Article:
Why Does Chocolate Turn White?
Notice how a bar chocolate starts to form white to grey mold-like cracks that can also pass as crystals around it every time you put it long enough in the refrigerator to harden? Or even when you leave an open pack or box of chocolates even for a short while, did you notice how easily those goodies turn dry? Though still completely edible, you would feel a little sad because your piece of chocolate no longer seems as delectable as it used to be.
So who or what is the culprit behind this observable fact? Blame it on the fridge. Considering that the environment inside a refrigerator is extremely dry, it will more often than not drain out the moisture in that luscious pack of chocolates most especially if the pack is not sealed well enough. Be it wrapped in pretty box, plastic or even paper wrapper, you must understand that don’t won’t do enough to save it from the drying and crystallization effects caused by a refrigeration.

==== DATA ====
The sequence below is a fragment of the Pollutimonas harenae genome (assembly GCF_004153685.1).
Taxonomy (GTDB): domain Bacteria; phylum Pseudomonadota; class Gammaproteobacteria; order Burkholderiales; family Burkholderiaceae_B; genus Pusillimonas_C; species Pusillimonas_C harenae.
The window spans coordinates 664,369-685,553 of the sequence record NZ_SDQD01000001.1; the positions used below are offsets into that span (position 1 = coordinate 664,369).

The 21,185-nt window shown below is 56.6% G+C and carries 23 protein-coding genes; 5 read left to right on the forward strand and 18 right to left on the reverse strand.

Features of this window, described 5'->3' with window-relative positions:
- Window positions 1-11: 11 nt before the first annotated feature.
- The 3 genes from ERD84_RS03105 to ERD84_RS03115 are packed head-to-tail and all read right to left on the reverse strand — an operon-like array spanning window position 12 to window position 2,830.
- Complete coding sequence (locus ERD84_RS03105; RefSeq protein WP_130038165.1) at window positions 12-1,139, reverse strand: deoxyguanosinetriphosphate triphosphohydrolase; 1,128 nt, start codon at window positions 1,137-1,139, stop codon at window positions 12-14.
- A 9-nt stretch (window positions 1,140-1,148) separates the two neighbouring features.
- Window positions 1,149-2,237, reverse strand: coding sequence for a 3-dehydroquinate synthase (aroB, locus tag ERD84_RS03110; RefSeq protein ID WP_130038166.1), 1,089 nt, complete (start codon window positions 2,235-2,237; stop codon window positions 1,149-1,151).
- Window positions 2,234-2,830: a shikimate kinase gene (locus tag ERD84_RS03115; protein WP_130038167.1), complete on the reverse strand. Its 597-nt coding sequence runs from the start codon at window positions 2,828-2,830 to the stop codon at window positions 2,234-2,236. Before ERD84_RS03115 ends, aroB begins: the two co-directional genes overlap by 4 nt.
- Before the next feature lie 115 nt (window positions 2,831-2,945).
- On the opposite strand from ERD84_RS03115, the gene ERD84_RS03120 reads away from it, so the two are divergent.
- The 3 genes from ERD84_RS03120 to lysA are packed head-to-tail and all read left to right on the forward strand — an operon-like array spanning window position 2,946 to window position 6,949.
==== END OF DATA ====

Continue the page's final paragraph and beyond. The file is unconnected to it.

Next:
Also known as sugar bloom, this occurrence is often caused when moisture is formed around the surface the chocolate. The moisture reacts with the sugar in the chocolate by dissolving the sugars and thus creating crystal residue that stick on the surface. When the process is repeated throughout refrigeration time, the surface of the chocolate will in turn become more sticky and change in color all the more.
Look at it this way, think of chocolate as a mixture of very fine and tiny particles of crystalline from sugar, fat, cacao and all the other essentials that make chocolate undeniably delicious. When you expose that kind of crystal like mixture to colder temperatures, the tendency is the crystals would expand thus creating those small white spots on the surface of your chocolate bar.
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